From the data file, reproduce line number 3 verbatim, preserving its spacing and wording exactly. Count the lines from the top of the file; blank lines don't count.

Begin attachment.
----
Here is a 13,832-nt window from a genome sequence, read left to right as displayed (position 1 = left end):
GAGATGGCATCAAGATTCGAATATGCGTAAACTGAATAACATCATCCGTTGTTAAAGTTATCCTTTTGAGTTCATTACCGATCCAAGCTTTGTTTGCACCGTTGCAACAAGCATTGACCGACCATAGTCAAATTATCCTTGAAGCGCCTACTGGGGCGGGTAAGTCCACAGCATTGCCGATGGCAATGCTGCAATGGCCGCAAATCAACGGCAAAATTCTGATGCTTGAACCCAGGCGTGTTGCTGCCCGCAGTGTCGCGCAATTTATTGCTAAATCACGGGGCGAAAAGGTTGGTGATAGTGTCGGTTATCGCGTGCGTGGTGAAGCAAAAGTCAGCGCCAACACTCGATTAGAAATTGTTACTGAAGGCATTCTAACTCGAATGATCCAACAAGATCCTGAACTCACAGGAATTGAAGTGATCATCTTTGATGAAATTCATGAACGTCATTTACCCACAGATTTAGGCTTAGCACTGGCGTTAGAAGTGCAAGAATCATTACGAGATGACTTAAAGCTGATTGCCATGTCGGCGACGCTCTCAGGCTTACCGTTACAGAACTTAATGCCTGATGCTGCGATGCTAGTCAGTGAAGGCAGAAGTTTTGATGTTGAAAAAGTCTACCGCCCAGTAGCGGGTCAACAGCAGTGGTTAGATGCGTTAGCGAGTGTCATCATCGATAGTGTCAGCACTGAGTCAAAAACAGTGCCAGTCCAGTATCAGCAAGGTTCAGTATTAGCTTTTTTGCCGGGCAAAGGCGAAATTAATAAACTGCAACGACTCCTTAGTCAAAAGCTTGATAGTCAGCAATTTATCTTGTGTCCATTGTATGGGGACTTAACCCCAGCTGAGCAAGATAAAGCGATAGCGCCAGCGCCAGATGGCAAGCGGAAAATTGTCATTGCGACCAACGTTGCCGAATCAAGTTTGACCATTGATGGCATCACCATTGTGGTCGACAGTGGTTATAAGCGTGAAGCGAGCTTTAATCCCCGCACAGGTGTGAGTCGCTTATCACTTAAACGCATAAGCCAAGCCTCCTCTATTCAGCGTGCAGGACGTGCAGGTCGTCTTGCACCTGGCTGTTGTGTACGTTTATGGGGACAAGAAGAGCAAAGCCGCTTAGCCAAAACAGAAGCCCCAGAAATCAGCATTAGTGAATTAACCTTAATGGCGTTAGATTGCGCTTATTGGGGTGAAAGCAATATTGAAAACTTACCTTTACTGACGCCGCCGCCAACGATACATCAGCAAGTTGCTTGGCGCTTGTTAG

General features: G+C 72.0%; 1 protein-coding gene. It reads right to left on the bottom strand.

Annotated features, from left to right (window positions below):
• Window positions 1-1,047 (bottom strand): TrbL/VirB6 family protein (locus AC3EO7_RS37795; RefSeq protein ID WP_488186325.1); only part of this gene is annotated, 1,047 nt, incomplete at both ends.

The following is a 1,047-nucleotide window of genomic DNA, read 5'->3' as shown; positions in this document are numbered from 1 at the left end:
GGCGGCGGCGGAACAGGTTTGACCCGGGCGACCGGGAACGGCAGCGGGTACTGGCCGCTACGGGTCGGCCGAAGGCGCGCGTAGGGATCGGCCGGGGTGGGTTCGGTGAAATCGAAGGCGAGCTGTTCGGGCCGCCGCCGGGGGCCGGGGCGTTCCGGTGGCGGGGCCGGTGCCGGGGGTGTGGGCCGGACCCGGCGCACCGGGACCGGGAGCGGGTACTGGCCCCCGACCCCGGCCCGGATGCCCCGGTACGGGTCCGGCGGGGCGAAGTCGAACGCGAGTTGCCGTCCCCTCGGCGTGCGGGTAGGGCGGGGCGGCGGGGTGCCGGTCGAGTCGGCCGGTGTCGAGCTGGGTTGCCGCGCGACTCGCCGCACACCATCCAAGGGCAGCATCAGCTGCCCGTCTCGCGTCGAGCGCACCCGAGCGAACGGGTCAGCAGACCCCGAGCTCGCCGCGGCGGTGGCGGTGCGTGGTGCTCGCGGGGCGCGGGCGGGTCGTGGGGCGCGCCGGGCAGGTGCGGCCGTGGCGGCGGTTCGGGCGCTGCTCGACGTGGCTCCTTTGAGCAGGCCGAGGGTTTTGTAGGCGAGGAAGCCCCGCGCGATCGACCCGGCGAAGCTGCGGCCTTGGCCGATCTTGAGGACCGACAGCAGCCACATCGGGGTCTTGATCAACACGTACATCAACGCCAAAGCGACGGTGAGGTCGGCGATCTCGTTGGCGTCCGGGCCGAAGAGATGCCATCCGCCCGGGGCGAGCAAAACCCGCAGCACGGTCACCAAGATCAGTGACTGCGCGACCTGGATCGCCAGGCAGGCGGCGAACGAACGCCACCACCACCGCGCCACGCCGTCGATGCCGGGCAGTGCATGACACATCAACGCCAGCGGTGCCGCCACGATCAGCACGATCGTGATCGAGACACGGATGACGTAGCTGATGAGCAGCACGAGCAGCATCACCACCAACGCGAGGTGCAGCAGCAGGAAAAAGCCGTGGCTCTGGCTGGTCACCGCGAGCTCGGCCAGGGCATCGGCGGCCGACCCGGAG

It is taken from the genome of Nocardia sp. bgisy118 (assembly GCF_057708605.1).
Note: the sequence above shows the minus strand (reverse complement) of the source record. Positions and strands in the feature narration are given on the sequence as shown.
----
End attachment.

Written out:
General features: G+C 72.0%; 1 protein-coding gene. It reads right to left on the bottom strand.